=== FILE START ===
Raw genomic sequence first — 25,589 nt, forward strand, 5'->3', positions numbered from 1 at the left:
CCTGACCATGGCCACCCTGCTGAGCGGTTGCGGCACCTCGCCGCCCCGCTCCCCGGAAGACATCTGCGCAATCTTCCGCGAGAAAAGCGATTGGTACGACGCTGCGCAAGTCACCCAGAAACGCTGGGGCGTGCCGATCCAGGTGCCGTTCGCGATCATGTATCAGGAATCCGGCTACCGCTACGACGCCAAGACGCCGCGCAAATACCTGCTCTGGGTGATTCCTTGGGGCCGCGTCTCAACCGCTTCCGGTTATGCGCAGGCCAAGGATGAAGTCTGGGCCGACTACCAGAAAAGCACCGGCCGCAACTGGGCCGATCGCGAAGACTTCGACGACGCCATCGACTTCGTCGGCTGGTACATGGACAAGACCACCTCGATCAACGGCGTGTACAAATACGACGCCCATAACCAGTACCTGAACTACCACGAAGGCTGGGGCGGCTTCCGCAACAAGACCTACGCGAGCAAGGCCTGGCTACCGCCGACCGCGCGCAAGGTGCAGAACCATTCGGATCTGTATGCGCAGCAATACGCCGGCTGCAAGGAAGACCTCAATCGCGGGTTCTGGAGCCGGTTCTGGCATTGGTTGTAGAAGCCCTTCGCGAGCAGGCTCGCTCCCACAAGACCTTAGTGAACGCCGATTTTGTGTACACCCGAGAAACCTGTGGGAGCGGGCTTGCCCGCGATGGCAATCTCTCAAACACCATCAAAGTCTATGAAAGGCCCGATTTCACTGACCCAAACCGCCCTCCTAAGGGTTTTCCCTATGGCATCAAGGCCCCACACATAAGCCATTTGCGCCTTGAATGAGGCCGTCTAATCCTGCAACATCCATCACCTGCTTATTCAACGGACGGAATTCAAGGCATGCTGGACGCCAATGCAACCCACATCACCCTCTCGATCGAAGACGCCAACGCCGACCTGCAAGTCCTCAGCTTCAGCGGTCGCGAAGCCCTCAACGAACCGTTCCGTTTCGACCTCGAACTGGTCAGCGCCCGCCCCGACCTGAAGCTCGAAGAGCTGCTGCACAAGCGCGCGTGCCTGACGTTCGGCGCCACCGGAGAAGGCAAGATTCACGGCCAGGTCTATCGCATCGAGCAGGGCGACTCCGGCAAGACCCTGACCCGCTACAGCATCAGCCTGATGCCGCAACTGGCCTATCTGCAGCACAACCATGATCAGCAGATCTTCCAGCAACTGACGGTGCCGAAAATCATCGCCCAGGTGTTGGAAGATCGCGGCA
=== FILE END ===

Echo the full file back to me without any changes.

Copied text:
Raw genomic sequence first — 25,589 nt, forward strand, 5'->3', positions numbered from 1 at the left:
CCTGACCATGGCCACCCTGCTGAGCGGTTGCGGCACCTCGCCGCCCCGCTCCCCGGAAGACATCTGCGCAATCTTCCGCGAGAAAAGCGATTGGTACGACGCTGCGCAAGTCACCCAGAAACGCTGGGGCGTGCCGATCCAGGTGCCGTTCGCGATCATGTATCAGGAATCCGGCTACCGCTACGACGCCAAGACGCCGCGCAAATACCTGCTCTGGGTGATTCCTTGGGGCCGCGTCTCAACCGCTTCCGGTTATGCGCAGGCCAAGGATGAAGTCTGGGCCGACTACCAGAAAAGCACCGGCCGCAACTGGGCCGATCGCGAAGACTTCGACGACGCCATCGACTTCGTCGGCTGGTACATGGACAAGACCACCTCGATCAACGGCGTGTACAAATACGACGCCCATAACCAGTACCTGAACTACCACGAAGGCTGGGGCGGCTTCCGCAACAAGACCTACGCGAGCAAGGCCTGGCTACCGCCGACCGCGCGCAAGGTGCAGAACCATTCGGATCTGTATGCGCAGCAATACGCCGGCTGCAAGGAAGACCTCAATCGCGGGTTCTGGAGCCGGTTCTGGCATTGGTTGTAGAAGCCCTTCGCGAGCAGGCTCGCTCCCACAAGACCTTAGTGAACGCCGATTTTGTGTACACCCGAGAAACCTGTGGGAGCGGGCTTGCCCGCGATGGCAATCTCTCAAACACCATCAAAGTCTATGAAAGGCCCGATTTCACTGACCCAAACCGCCCTCCTAAGGGTTTTCCCTATGGCATCAAGGCCCCACACATAAGCCATTTGCGCCTTGAATGAGGCCGTCTAATCCTGCAACATCCATCACCTGCTTATTCAACGGACGGAATTCAAGGCATGCTGGACGCCAATGCAACCCACATCACCCTCTCGATCGAAGACGCCAACGCCGACCTGCAAGTCCTCAGCTTCAGCGGTCGCGAAGCCCTCAACGAACCGTTCCGTTTCGACCTCGAACTGGTCAGCGCCCGCCCCGACCTGAAGCTCGAAGAGCTGCTGCACAAGCGCGCGTGCCTGACGTTCGGCGCCACCGGAGAAGGCAAGATTCACGGCCAGGTCTATCGCATCGAGCAGGGCGACTCCGGCAAGACCCTGACCCGCTACAGCATCAGCCTGATGCCGCAACTGGCCTATCTGCAGCACAACCATGATCAGCAGATCTTCCAGCAACTGACGGTGCCGAAAATCATCGCCCAGGTGTTGGAAGATCGCGGCA